February 12, 2014
It will soon be payback time for Maryland students who have spent those lazy snow days sleeping until 10 a.m., playing with friends and sledding. Twenty-two of Maryland's 24 school districts have already plowed through the days they build into their annual calendars for snow and bad-weather closings, according to an unofficial tally by state education officials made before this week's storm. State law requires students to go to school for 180 days. See updated closings for Thursday So if the snow falls as predicted and schools close a day or two this week, local superintendents will have to start adding days.
July 5, 2011
The Howard County Public School System is the very last in the state to finish the school year, dragging it out until June 22. Yes, while Frederick, Montgomery, Carroll county children that my children know are laughing at us, my kids are taking final exams. Why? The short answer is that they didn't plan for any/enough "snow" days. That is nothing short of ridiculous! The school system that closes or delays school when there is so much as one snowflake didn't plan on having to close school?
March 2, 2014
When some kids hear the hallowed words "snow day" in advance of Monday's storm, they'll grab their coats and sleds and head outdoors. But Maryvale Preparatory School senior Elizabeth Piet, like a growing number of students across the Baltimore region, will power up her iPad to see what assignments her teachers have waiting. Both private and public schools are turning traditional snow days into cyber days that sometimes require students to use the Internet and email to stay connected to their teachers, allowing educators to stick more closely to lesson plans during a winter that's included more severe weather than usual.
March 9, 1994
The Howard County school board meets tonight to wrestle with the difficult problem of how to make up the 11 school days that have been lost this year because of snow.Eleven is the count so far. Even one additional day will make an already bad situation worse. As it is, none of the options available is a good one.For kids who were gleeful when the first flake of snow hit the ground, there is now a realization that a price will have to be paid in June.Teachers, likewise, have started to grumble.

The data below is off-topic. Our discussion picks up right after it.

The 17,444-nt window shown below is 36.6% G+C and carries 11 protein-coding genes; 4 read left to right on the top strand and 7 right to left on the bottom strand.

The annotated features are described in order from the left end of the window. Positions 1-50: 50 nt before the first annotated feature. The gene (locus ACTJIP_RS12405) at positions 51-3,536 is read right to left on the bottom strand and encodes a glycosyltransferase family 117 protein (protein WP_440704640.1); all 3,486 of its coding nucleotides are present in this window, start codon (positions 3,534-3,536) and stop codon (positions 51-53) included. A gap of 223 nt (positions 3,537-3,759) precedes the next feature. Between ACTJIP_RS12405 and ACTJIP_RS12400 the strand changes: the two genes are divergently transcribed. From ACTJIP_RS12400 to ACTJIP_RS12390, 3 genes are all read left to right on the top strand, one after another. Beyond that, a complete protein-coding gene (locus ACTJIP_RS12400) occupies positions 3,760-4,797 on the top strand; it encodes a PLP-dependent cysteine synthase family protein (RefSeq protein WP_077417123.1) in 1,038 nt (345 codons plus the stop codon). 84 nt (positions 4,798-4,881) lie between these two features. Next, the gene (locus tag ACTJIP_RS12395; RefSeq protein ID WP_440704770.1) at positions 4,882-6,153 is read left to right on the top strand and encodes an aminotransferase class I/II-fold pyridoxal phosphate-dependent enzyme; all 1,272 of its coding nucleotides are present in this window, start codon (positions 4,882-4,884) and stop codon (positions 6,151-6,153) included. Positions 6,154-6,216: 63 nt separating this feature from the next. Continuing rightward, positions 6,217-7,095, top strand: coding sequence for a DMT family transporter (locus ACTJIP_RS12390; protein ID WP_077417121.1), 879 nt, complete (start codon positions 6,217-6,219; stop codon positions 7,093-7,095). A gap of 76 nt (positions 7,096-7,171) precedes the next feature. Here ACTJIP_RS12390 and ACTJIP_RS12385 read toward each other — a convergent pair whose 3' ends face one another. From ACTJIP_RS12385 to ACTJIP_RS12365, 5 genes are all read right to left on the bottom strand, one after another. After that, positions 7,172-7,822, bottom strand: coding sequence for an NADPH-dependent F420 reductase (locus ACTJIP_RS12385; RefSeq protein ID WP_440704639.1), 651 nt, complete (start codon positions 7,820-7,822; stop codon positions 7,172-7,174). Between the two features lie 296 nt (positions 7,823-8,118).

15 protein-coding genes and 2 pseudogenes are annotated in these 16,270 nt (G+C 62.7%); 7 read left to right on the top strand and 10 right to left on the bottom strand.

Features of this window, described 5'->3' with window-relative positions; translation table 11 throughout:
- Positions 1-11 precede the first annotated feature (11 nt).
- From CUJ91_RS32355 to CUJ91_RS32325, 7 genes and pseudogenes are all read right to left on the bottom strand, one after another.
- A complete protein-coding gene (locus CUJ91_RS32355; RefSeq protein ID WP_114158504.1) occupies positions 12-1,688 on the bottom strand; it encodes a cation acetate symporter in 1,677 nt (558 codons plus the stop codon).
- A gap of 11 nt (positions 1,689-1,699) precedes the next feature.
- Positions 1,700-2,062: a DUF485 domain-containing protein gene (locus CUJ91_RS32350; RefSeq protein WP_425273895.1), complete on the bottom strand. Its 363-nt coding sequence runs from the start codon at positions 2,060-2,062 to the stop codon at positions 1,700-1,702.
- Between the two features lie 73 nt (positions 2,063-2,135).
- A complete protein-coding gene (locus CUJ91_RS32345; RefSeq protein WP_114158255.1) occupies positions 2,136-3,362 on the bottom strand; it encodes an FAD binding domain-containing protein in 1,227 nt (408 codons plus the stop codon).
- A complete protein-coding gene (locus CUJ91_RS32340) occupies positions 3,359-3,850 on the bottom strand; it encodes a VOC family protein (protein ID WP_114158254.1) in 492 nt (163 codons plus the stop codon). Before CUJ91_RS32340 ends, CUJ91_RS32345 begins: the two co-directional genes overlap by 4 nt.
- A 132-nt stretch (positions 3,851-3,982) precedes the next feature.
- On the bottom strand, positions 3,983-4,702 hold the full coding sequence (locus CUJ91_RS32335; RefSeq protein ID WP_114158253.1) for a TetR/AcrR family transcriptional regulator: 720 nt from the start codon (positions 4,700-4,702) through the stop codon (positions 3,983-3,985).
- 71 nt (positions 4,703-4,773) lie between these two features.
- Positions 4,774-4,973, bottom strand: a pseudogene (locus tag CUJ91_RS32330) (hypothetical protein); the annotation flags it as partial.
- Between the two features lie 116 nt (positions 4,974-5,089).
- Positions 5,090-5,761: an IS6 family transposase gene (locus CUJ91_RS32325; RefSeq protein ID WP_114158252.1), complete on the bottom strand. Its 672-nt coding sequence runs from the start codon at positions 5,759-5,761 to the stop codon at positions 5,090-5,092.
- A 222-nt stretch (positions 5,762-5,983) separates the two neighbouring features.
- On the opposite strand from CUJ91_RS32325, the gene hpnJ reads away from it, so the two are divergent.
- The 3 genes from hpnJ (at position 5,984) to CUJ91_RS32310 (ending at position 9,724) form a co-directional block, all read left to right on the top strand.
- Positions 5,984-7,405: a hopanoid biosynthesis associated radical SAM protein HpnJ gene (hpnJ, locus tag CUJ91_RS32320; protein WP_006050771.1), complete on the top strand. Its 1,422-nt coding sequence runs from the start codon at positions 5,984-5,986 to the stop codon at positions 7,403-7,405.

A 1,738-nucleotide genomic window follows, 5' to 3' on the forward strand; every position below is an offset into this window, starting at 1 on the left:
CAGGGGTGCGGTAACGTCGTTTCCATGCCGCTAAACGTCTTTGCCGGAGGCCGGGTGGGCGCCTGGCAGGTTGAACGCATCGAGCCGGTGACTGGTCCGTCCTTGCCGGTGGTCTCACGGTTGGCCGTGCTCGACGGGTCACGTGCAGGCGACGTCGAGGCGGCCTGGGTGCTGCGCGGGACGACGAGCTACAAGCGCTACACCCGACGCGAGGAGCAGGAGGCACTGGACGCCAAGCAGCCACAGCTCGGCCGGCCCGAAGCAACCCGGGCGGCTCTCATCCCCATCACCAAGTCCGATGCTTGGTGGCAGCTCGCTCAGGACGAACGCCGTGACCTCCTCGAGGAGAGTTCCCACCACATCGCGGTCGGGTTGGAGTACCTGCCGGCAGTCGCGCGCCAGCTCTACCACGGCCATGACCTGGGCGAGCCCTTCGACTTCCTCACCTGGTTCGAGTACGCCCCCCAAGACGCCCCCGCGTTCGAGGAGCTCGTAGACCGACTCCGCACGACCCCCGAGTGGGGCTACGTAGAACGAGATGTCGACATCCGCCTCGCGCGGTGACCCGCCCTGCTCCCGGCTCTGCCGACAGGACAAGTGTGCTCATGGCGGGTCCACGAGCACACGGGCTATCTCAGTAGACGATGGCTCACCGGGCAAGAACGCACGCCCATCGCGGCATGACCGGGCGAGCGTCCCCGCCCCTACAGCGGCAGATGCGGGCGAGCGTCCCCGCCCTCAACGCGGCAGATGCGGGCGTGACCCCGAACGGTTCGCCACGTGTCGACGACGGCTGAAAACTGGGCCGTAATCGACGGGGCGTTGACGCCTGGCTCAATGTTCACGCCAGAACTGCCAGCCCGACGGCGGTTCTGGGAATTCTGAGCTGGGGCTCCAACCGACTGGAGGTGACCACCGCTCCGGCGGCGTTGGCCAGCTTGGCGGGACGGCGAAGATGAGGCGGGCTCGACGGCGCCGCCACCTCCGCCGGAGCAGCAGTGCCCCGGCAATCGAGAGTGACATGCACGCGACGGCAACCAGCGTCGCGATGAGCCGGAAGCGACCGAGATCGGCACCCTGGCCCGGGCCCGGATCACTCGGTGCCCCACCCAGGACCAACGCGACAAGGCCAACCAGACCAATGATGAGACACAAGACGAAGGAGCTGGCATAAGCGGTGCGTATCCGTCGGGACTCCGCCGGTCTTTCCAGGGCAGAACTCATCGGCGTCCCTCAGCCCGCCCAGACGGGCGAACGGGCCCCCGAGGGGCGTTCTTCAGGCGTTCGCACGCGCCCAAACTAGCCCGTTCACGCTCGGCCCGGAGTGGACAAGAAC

February 27, 1993
While Baltimore County students and teachers slept late on Friday, a chunk of their spring vacation disappeared in a puff of snow.Just hours before the storm began, the county school board chopped two days from the middle of the April break in a series of last-minute calendar changes brought on by snow closings, budget cuts and state mandates.With Friday on the books as this year's second snow-closing day, here's the drift of what the board did to compensate:*The snow days will be made up on Monday and Tuesday, April 5 and 6, the first two weekdays of what had been a weeklong spring holiday.
February 6, 2000
Several counties are taking advantage of the state's offer to waive some snow days. Talbot County has received approval for its request to be excused from four days that students have missed because of bad weather. Montgomery County, which had used up its four snow days, will be excused from making up two of them. State Superintendent Nancy S. Grasmick announced last week that all Maryland counties were eligible to have up to four days waived from the 180-day school attendance rule if schools were closed because of the governor's declaration of a state of emergency for Hurricane Floyd in September and last week's snowstorm.